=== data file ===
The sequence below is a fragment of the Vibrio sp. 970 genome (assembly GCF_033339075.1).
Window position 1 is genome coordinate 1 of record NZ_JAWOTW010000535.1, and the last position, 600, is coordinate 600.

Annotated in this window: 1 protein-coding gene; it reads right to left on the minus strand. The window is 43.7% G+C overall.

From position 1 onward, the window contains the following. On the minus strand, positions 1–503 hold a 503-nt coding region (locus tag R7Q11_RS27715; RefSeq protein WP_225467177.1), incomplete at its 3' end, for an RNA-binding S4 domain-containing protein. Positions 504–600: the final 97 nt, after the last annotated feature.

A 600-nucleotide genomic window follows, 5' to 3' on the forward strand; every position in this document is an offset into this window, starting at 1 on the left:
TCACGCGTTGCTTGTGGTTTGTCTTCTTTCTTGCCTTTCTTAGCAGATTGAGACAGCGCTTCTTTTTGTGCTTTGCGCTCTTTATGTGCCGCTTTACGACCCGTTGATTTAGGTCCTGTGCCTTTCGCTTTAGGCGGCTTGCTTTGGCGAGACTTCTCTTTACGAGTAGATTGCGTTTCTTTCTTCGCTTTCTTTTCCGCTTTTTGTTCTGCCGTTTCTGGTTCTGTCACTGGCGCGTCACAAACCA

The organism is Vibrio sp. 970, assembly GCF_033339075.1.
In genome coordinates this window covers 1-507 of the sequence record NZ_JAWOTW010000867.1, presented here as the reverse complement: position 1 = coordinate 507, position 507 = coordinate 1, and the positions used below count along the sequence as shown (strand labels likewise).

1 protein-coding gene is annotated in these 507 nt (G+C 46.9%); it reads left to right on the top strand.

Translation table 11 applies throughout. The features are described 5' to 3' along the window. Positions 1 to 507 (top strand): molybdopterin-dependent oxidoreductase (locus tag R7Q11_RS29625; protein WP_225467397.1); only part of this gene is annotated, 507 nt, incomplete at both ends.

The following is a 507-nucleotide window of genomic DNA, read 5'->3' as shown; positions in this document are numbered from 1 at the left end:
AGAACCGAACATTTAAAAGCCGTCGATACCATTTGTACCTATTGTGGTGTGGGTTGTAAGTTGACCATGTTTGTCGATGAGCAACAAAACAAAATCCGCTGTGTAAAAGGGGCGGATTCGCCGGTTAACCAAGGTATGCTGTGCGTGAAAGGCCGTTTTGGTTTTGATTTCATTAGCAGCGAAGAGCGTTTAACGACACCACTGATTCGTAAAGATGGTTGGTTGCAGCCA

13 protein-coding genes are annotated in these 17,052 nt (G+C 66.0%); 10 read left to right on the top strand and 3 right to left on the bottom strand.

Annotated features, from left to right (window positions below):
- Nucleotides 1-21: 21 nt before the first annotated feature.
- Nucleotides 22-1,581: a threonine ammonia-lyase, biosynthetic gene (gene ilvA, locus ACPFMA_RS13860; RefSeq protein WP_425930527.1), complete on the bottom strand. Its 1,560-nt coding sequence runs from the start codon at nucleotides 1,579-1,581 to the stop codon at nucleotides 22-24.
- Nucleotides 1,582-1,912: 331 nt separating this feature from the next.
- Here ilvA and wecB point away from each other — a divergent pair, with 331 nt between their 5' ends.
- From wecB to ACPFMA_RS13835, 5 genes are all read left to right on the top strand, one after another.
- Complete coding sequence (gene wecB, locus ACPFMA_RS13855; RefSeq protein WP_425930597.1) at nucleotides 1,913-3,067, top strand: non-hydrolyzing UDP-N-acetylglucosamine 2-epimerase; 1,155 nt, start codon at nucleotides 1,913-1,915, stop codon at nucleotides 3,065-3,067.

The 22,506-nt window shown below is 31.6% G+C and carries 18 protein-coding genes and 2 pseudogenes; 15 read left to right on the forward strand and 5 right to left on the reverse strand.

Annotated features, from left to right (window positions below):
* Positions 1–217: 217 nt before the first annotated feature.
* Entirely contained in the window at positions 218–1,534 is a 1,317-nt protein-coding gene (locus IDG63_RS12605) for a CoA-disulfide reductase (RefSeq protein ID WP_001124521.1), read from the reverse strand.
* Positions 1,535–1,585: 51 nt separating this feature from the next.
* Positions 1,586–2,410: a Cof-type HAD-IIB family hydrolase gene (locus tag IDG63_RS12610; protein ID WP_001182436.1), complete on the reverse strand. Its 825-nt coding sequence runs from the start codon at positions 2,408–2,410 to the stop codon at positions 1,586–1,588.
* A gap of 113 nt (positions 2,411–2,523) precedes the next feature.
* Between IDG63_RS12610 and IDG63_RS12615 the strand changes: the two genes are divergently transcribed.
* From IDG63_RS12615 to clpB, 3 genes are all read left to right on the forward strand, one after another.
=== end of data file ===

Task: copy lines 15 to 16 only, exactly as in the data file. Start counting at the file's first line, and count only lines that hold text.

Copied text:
- Nucleotides 1-21: 21 nt before the first annotated feature.
- Nucleotides 22-1,581: a threonine ammonia-lyase, biosynthetic gene (gene ilvA, locus ACPFMA_RS13860; RefSeq protein WP_425930527.1), complete on the bottom strand. Its 1,560-nt coding sequence runs from the start codon at nucleotides 1,579-1,581 to the stop codon at nucleotides 22-24.